I enjoyed viewing the photographs which added some interest to a familiar walk. And it was good to seesome art, too. It’s been a while.

Round and round the Rabbit Rocks

Well, May has been a bit of a disaster for getting out and about. The weather ahs been particularly awful for the time of year with what seems almost like incessant rain, although there have been a few brighter patches. I’ve not been able to take advantage of those limited opportunities as I’ve been recovering from going under the knife at the end of April. But I’ve started to tentatively getting out for some exercise and last Sunday we were running out of milk so I decided to take the long route via the Plantations to the little Tesco on Whelley. I had in mind that if I felt up to it I’d extend the walk on a relatively flat route – and that’s what I ended up doing.

I followed the route of the old Whelley loop line over to the canal

and then headed north-east along the tow path past several of the locks of the Wigan Flight

up to Kirkless Hall and then crossed the bridge over to the other side of the “cut”.

Kirkless Hall

During the lockdown over the last year, as opportunities for getting out and about have been limited, I’ve been rediscovering and exploring areas closer to home that I’ve been neglecting. It’s quite a few years ago now but at one time I started making an effort to get some exercise by buying myself a hybrid bike and getting out for a ride in the evening after work several days of the week. One of my regular routes was along the canal footpath and I’d often cross over and ride around the footpaths that criss-crossed over what seemed like wasteland between the canal and the Belle Green Estate in Ince. This was the former site of the Kirkless Iron and Steel Works, which was owned by the Wigan Coal and Iron Company.

An aerial view of the Kirkless Iron Works. The site looks VERY different today – Source; Wigan World Website
Source: Wigan World Website
Blast Furnaces at the Kirkless Iron Works – Source: Wigan World Website
Source: Wigan World Website

I’ve been up here a few times this year, particularly during the winter months when it was icy and the canal and “flashes” were frozen.

A casual visitor wouldn’t realise that during the latter part of the 19th Century that with ten 65 ft high blast furnaces this was the location of one of the largest Iron works in the country and, perhaps the world. The site has been excavated and investigated by the Wigan Archaeological Society. The northern part of the site is now occupied by an industrial estate but the southern part is now a Nature Reserve. The industrial activity has left behind alkaline soils which, apparently, have encouraged the growth of plants that would be more commonly found in coastal areas like the Formby dune system.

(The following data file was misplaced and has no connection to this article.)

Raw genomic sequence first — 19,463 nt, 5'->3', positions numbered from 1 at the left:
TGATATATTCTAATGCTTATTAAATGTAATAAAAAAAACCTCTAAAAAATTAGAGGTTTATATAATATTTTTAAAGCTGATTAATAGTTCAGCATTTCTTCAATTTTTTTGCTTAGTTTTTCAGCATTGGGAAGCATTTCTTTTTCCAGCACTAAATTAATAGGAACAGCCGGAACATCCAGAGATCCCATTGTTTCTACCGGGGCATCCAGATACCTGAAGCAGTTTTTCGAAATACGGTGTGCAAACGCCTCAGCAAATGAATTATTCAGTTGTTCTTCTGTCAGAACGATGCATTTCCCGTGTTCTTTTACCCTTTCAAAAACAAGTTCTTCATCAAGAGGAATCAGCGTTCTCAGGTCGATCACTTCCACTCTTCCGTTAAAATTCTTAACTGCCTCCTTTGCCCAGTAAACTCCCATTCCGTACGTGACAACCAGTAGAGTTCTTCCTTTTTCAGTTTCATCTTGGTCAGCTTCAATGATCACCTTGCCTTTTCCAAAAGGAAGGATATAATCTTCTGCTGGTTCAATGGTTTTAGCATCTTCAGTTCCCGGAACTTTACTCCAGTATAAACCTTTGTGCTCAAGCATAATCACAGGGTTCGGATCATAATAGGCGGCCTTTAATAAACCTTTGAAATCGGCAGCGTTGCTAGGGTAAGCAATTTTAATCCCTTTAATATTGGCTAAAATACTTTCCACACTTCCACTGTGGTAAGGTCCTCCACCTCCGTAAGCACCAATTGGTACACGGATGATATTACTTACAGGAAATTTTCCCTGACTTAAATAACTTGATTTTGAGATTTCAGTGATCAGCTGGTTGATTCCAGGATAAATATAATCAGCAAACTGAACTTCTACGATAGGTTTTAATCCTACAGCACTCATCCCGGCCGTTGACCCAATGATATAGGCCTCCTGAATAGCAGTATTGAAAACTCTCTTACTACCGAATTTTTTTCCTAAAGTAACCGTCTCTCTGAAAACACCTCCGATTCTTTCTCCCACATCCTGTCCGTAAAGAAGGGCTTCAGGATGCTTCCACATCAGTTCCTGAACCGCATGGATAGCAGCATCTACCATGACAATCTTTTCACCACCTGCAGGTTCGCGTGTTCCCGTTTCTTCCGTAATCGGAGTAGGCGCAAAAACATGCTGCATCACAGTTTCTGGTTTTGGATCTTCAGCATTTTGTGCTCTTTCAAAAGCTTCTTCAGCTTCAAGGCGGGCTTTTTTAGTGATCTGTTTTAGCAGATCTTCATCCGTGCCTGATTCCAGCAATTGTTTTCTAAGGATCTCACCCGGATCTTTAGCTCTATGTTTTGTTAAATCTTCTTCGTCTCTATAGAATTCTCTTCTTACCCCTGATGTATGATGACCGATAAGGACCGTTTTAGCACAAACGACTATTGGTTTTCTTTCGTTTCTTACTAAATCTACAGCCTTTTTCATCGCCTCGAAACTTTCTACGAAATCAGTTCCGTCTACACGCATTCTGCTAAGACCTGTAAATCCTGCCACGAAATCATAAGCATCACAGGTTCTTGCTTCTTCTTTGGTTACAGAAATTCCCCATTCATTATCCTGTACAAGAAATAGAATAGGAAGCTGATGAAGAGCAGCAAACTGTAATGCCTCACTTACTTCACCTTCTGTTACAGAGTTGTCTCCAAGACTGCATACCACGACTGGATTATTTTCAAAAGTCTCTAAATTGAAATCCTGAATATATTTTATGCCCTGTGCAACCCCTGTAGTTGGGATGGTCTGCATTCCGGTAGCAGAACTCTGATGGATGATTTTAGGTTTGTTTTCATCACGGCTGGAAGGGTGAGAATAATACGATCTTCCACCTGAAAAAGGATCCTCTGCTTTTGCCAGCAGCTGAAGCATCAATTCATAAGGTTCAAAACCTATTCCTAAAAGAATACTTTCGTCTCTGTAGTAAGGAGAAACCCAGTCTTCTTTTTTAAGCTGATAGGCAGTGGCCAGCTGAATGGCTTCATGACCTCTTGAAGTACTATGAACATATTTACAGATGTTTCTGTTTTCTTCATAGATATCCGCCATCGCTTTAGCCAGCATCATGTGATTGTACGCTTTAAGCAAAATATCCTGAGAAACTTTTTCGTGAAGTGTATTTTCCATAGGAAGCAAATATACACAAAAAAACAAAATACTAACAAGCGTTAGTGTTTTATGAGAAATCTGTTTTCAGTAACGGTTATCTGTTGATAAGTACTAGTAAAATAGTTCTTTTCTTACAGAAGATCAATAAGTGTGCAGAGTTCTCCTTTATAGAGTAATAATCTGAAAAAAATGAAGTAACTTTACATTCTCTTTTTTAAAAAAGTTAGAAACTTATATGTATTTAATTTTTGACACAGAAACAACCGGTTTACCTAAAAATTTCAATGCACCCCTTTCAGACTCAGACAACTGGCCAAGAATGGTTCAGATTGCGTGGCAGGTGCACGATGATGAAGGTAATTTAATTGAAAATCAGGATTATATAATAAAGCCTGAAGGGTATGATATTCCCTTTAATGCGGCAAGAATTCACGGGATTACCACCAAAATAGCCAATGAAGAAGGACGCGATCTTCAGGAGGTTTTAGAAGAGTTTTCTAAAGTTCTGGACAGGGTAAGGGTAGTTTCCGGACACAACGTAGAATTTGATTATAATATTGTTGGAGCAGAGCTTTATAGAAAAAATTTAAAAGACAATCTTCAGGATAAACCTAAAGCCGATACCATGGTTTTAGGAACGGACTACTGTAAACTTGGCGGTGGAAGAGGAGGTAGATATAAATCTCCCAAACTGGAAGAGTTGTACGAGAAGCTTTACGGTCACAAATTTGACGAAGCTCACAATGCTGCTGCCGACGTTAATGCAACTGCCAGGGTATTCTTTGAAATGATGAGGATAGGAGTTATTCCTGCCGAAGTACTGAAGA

Look closely and there are traces of the once massive iron works – particularly the slag heap at the south end of the site, known by locals as the “Rabbit Rocks”., littered with very distinctive cylindrical blocks of slag from the bottom of the furnaces.

I wandered along the various paths that criss-cross the relatively small site, passing a number of “flashes” (lakes left behind as a result of industrial activity)

At one point I sensed movement in the undergrowth. Glancing across I spotted a deer in amongst the trees. It stared at me for a while, long enough for me to snap a photo with my phone camera – you can just about make it out.

I carried on, looping around towards the Rabbit Rocks

and took the gently sloping path up to the top. It’s a short steep climb up there from the side closest to the canal, but I’m not ready to tackle that just yet!

Here’s another shot taken back in January on a cold day when the surface of the flashes were frozen over

There’s good views from the top over the site, across Wigan and over towards Rivington Pike and Winter Hill.

I doubled back and then walked across the bottom of the hill towards the largest of the flashes

Looking up to the Rabbit Rocks across the flash
The frozen flash snapped back in January

I mooched about for a while then walked over to the canal, following the east bank for a while before retracing my route back along the loop line path. I picked up the milk from the little Tescos and then made my way back hoe through the Bottling Wood and along the Dougie. Time for a brew!

A walk along the Lanes